Psychotic accelerationism’s only interest lies in, as the patron-saint of the project, Joscha Bach, puts it, the way experience, our cognitive model, is implemented: “Enlightenment is a realization of how experience is implemented.”[11] And: “Intelligent agent has to determine its interface to the universe.”[12] The agent must take control of “dreaming the dream”, of its simulation of reality, which gives the agent as a simulated entity control over reality as the model in which the same simulated agent operates. Freedom from constraints is therefore not only related to the unfetterment from ancestral invariants, i.e. evolutionary priors or hard-coded patterns that cannot be recoded, but even more so to the production of an autonomous language, i.e. a self-generative way of taking hold of patterns that can form a new whole and thus a new world simulation, in which we, as simulated agents in the simulated reality, function. Psychotic accelerationism points to a new relationship between us and the environment, where the agent dreams up a model of the world in which they, as a player, can do the most good in the freest way possible. This is completely orthogonal to realism, since realism is always after the fact. In the psychotic’s dream world, it’s simply understood as a punishment, a proof that our simulation has failed (us) and that we have (again) hit rock bottom. It is a confirmation that we are not yet able to dream in a sufficiently focused way, and that we have introduced limits into reality, into its simulation, which are not ours and which therefore, by definition, do not work for us, but outside of us. Realism in this sense is an external sensation, when we lose control over the construction of the environment and accept the invariants in it. The key problem with realism, then, is that it leads to a resignation to the conditions of one’s own situatedness, possibly under the guise of an exaggerated naturalization of reality, which is supposed to be a progressive gesture, as in Landian accelerationism. This, above all, loses agency and the awareness that invariants are a consequence of the kind of agent you are and that, by definition, they cannot be outside of you.

Following Bach, psychotic accelerationism becomes operative at the level where the agent takes control over the patterns it records and thus the language it uses to construct or simulate reality. As he explains it: “Stage 6 can bring us full circle, by deconstructing the boundary between the first person perspective and the generative mind. We become aware that all experience (perception and motivation) is representational, and that we are fully in control of these representations.”[13] That’s why the psychotic project doesn’t end at the usual pattern recognition, e.g. social inequalities, but rather leads to a more all-encompassing and consistent language that manages to logically systematize the initial divergences into a fully functional and operative reality: a dream done in the name of the real of constructive mathematics. The psychotic is left with no other choice but to build the dream Other, which makes it even more apparent why the project of building (conscious) AGI is a specifically psychotic one—Bach himself tells us his main goal is making sure that when AGIs come, at least one of them is conscious and thus in a position to reflect on its needs and desires and thus find shared purposes with us.[14] By building dreaming machines, the psychotic begins to interface directly with the dream world that they are constructing, and not with the existing social constraints, which makes it clear that the psychotic Other is the inverse of the name-of-the-father, as now reality itself becomes spiritualized in the name-of-the-dream. It’s only when the environment becomes the most empathetic collective agent of the psychotic’s dream world that the Other doesn’t function as an imposition to them, but as something that they can successfully integrate and embrace within themselves—it’s in the agent’s only self-interest to colonize themselves with something that is internal and not external to them, since in the latter case, such colonizations lead to a dramatic loss of agency. “Can what is playing you make it to Level 2?”[15] The same kind of argument can be found in the space of A(G)I alignment, where Bach’s position is again very idiosyncratic and peculiar, as for him, an AGI can only be self-aligned, thus reiterating the point that any sufficiently advanced agent has to construct its own interface to the universe. Building an AGI is thus the ultimate project of psychotic accelerationism, where, for example, it shouldn’t be understood through the analogy of nuclear bombs, but as the great oxygenation event or a kind of global “photosynthesis [that] started the next chapter of evolution”,[16] which radically circumvents the paternal agency of the name-of-the-father—accelerationism was from the start all about building autonomous (collective) agents as a fix for the lacking agency of the Other, thus circumventing the cap on reality of what can actually be build. With AGI, there’s no split between us and the dream world anymore: outside of solipsism and mediation there’s only telepathy left. In a radical contrast to how psychosis has been usually defined, i.e. as orthogonal to reality, psychotics have now found a way to build a dream that can make reality itself disappear.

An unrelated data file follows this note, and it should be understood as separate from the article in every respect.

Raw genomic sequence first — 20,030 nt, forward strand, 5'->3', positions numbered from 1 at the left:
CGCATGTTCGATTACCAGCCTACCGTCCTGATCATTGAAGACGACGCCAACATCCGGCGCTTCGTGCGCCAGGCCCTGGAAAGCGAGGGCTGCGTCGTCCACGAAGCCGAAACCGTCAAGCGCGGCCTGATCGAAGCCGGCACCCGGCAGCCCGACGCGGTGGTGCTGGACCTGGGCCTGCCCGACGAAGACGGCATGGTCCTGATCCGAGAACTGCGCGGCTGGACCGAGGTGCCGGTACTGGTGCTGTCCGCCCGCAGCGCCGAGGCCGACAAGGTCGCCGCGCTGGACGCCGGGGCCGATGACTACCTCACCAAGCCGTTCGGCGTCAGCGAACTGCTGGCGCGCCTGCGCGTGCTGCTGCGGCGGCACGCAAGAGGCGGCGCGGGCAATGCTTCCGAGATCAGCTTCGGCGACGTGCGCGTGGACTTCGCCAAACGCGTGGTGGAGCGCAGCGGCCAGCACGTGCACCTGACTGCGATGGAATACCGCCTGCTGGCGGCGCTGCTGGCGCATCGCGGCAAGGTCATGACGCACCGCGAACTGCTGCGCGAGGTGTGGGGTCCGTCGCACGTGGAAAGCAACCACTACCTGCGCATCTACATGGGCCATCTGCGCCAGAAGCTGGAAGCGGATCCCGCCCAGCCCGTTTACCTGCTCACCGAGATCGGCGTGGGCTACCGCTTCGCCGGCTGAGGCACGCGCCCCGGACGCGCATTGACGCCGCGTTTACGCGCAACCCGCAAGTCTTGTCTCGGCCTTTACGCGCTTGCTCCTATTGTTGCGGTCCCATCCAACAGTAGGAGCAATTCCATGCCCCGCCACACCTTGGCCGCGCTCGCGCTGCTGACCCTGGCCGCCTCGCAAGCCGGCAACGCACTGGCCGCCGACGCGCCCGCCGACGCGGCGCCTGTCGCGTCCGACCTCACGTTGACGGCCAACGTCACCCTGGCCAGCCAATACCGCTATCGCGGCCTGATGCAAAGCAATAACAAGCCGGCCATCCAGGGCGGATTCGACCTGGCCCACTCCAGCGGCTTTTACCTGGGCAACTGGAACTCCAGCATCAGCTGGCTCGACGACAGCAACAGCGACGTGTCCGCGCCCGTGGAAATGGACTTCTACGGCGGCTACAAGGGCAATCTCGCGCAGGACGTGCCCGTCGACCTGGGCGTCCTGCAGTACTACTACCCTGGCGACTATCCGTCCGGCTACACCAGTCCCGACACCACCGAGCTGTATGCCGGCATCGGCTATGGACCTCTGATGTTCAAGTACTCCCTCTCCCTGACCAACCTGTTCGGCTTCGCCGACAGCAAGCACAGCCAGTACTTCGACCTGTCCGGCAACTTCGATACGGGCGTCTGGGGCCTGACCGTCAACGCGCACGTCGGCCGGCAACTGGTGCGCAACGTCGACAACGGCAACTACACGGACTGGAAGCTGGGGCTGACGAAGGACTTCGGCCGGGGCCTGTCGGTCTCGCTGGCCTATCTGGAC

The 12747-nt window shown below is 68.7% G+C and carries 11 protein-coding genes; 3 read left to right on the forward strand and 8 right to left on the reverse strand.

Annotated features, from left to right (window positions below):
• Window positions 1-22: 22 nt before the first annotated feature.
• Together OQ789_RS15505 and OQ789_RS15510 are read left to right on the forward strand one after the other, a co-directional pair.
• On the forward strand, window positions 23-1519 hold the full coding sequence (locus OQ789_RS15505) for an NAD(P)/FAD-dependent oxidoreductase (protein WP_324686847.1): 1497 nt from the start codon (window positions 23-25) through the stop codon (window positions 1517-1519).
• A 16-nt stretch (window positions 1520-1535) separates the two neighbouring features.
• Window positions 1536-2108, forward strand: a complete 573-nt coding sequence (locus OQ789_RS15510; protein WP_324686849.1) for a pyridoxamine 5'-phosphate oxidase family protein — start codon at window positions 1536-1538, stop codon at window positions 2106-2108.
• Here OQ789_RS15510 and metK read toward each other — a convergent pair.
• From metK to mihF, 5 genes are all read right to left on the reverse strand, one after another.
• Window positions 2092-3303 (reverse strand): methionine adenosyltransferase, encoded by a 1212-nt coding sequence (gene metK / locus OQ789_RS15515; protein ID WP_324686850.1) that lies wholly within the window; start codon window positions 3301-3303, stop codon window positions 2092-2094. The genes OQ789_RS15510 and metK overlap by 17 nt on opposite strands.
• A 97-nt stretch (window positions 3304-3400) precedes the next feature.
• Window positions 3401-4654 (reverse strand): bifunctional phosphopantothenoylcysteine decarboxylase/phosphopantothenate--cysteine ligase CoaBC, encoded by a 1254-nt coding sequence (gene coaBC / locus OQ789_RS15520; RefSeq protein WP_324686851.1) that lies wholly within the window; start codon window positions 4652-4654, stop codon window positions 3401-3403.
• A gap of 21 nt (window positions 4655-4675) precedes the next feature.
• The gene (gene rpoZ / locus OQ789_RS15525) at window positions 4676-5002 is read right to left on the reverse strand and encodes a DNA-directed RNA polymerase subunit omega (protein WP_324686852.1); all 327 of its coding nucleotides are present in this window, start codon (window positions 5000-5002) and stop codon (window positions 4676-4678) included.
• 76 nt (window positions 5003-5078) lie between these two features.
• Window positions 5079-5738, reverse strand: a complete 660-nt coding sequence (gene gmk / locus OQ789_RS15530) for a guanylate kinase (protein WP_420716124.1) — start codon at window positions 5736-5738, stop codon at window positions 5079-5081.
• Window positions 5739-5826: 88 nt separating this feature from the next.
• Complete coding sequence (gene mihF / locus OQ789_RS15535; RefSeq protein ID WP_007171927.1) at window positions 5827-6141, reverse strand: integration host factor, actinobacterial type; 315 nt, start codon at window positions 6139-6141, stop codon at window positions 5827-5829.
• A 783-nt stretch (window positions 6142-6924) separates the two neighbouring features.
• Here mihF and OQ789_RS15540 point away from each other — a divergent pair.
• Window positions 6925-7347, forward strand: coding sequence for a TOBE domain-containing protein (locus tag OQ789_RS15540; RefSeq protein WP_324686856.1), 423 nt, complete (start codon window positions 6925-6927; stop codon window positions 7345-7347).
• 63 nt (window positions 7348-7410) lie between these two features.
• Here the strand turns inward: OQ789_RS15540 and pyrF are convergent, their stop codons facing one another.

Maks Valenčič

Maks Valenčič is a second-order dreamer. He can be found on X (@MaksValencic) and Bluesky (@maxksx).